The Payment Times Reporting Scheme (the scheme) aims to improve payment times for Australian small businesses.
It requires large businesses and some government enterprises (known as reporting entities) to submit a report on their payment terms and practices.
The reports are due each 6 months of an income year.
Businesses required to report are those that are:
- constitutionally‑covered and
- carry on an enterprise in Australia and
- meet the income threshold of over $100 million in total annual income.
Also required to report are:
- Commonwealth corporate entities and Commonwealth companies that meet the income threshold
- entities with a total income of over $10 million that are members of a controlling corporation with a combined income of over $100 million.
Constitutionally‑covered entities that do not meet these requirements may volunteer to submit a report.
Entities that are registered under the Australian Charities and Not‑for‑Profits Commission Act 2012 are exempt from the reporting requirements.
The scheme aims to:
- make information about large businesses' payment performance available to the public
- create incentives for improved payment times and practices.
The Australian Government established the Payment Times Reporting Regulator on 1 January 2021.
The role is currently based in the Treasury. Treasury administers the scheme under the:
- Payment Times Reporting Act 2020
- Payment Times Reporting Rules 2020
- Payment Times Reporting (Form and Manner for Giving Report) Instrument 2021
The scheme had a 12‑month transition period before compliance and enforcement powers commenced. Reporting entities were still required to report during this period. The transition period ended on 31 December 2021.
The Regulator can enforce compliance with the reporting requirements. Reporting entities may contravene a civil penalty provision of the Act if they:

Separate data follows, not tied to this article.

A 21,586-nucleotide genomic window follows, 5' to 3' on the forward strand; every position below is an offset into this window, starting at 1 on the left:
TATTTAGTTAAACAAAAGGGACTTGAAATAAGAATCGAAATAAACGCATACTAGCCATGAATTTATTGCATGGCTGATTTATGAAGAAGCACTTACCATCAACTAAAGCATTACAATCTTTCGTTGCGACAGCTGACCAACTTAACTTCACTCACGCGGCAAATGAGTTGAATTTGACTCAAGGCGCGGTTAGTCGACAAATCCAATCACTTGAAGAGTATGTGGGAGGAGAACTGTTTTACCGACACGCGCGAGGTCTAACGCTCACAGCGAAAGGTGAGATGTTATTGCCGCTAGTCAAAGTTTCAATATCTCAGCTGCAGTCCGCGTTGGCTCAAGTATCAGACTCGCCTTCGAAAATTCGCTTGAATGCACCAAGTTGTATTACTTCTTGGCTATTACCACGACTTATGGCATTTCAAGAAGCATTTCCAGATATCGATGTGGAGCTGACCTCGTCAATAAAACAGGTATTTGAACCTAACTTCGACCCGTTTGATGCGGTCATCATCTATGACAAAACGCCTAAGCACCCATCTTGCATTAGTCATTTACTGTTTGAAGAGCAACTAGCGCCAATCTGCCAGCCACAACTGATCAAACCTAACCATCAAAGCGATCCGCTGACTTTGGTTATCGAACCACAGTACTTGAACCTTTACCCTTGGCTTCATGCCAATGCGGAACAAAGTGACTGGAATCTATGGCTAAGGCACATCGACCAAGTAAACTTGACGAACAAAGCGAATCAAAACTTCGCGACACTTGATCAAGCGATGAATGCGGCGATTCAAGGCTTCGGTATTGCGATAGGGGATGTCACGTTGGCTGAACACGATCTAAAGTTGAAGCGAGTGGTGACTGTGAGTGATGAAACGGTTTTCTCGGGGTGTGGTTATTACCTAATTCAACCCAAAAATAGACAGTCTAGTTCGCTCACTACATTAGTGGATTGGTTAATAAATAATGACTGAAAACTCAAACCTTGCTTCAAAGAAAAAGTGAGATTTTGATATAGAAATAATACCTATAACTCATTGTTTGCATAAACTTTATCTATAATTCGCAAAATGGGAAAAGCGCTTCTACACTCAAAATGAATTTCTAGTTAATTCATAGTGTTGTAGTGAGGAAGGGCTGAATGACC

- fail to give a report
- provide a false or misleading report
- fail to maintain payment records
- fail to comply with an audit notice
- fail to assist the auditor
The Regulator has powers to:
- monitor compliance
- investigate suspected non‑compliance
- require compliance audits and impose infringement notices
- apply to a court for civil penalty orders
The Regulator registers the reports on the Payment Times Reports Register (the register).
The Regulator may also publish details of non‑compliance on the register or elsewhere.
More coercive compliance and enforcement tools may be used if reporting entities demonstrate a significant or repeated failure to comply with the Act.
For more information visit the Payment Times Reporting Regulator's website.
The Regulator’s website provides guidance materials to help you understand:
- the scheme
- reporting requirements
- how to access and report through the portal
- how the Regulator monitors and enforces compliance with the scheme.
Reporting entities submit their payment reports through the Payment Times Reporting Portal (the portal).
The portal also provides access to the Small Business Identification tool (SBI tool).
For more information visit How to report.
The Regulator publishes the information from payment times reports on the Payment Times Reports Register. The register is available as a downloadable Excel file and an interactive dashboard.
Learn more about the Payment Times Reports Register.
Small Business Identification tool
The reporting requirements are supported by the payment times Small Business Identification tool (SBI tool).
The SBI tool enables reporting entities to identify, and report on, their small business suppliers.
Learn more about the Small Business Identification (SBI) Tool.
Statutory Review of the Payment Times Reporting Act 2020
A statutory review of the Payment Times Reporting Act 2020 (the Act) was initiated under section 57A of the Act. Under section 57B of the Act, the review had to consider the:
- Efficacy of the Act in meeting its objectives (to enable small businesses to make informed decisions about potential customers and create an incentive for reporting entities to improve their payment times).
- Impact of related government policies (for example, eInvoicing) on the payment terms and practices of reporting entities.
- Effectiveness of other policy measures (including mandatory payment times) to improve payment terms and practices for small businesses.
On 31 August 2023, the Minister for Small Business, the Hon Julie Collins MP, released the written report of the independent review of the Payment Times Reporting Act 2020.
The review was conducted by the Hon Dr Craig Emerson.
- Payment Times Reporting Scheme consultation
- Payment Times Reporting Scheme announcement – Minister for Employment, Skills, Small and Family Business, 27 November 2020
- Email email@example.com
- Call business.gov.au 13 28 46 (select option 1 government grants, programs and services)